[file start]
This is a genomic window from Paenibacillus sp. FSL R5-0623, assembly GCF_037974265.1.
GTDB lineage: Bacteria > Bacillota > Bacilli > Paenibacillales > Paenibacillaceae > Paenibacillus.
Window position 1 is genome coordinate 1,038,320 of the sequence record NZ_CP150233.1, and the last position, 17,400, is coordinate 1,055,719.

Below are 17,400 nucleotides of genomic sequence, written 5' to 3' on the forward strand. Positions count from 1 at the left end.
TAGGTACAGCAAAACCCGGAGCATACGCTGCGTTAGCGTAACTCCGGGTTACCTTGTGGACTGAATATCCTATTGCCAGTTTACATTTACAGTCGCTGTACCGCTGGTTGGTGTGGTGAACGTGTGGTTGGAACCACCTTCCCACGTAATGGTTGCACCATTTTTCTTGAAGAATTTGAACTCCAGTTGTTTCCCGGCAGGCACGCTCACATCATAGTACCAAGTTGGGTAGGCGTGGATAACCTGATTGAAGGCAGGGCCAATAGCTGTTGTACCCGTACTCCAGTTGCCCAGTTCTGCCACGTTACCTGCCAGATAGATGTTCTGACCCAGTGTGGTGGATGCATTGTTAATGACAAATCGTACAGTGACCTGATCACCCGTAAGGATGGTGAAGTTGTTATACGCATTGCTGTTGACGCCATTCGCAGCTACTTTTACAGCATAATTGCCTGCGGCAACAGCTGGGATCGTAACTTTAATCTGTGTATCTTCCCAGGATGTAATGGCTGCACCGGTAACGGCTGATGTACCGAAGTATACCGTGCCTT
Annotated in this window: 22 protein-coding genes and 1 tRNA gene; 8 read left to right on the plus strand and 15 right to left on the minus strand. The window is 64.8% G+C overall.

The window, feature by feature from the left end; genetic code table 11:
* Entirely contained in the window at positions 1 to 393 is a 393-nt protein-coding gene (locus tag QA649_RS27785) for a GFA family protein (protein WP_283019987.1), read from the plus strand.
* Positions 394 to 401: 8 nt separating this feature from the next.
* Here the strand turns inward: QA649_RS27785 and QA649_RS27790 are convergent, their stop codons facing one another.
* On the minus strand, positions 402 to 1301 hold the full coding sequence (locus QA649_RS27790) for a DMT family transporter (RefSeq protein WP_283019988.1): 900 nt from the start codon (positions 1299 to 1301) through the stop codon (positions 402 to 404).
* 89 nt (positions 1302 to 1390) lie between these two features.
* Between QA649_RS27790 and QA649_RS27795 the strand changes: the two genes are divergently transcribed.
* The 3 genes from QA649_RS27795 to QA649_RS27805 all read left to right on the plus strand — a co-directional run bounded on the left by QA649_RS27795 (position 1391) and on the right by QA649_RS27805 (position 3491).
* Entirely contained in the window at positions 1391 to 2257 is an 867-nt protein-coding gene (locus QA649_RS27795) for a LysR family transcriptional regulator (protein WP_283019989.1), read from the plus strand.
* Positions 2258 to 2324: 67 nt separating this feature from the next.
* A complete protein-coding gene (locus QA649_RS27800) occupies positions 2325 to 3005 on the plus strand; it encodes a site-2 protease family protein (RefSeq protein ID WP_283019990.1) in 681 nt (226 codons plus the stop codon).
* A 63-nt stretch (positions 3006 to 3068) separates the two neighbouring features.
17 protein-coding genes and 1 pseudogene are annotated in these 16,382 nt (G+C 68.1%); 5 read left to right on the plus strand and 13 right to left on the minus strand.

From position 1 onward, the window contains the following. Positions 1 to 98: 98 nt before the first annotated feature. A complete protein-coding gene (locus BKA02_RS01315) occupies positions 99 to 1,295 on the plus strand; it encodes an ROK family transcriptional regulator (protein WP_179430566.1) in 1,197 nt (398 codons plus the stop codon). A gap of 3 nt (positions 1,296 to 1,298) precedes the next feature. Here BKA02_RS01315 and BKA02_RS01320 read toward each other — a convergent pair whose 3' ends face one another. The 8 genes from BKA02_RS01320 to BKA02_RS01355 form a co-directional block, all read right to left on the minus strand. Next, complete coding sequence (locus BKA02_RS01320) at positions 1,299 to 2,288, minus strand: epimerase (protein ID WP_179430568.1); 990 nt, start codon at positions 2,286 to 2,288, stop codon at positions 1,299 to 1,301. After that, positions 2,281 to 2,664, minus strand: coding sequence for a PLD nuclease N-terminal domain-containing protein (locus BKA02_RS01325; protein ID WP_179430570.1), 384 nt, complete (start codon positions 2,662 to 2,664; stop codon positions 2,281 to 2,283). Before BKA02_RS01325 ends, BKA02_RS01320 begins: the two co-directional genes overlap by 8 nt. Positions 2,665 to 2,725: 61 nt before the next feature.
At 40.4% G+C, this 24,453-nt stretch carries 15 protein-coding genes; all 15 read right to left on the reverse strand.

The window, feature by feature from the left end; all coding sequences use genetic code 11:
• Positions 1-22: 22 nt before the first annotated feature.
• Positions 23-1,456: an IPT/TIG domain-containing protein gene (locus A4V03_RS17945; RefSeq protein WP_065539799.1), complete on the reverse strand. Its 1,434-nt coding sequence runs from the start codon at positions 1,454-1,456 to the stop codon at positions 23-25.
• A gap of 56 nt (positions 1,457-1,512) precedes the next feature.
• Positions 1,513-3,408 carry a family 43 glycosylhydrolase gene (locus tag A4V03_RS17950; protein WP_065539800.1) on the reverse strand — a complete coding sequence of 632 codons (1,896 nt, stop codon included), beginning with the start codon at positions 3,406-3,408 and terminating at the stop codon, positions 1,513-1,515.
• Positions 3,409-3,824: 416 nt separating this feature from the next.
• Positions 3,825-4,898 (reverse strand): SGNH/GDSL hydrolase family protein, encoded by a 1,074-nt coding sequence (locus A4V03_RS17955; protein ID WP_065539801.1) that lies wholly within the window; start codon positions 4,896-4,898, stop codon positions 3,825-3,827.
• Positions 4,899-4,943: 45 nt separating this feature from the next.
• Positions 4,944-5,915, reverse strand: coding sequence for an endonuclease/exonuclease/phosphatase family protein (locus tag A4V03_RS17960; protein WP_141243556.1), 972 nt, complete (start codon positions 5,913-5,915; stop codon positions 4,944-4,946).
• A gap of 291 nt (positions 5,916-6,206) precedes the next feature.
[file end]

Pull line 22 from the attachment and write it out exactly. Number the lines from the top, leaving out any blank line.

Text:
The window, feature by feature from the left end; all coding sequences use genetic code 11: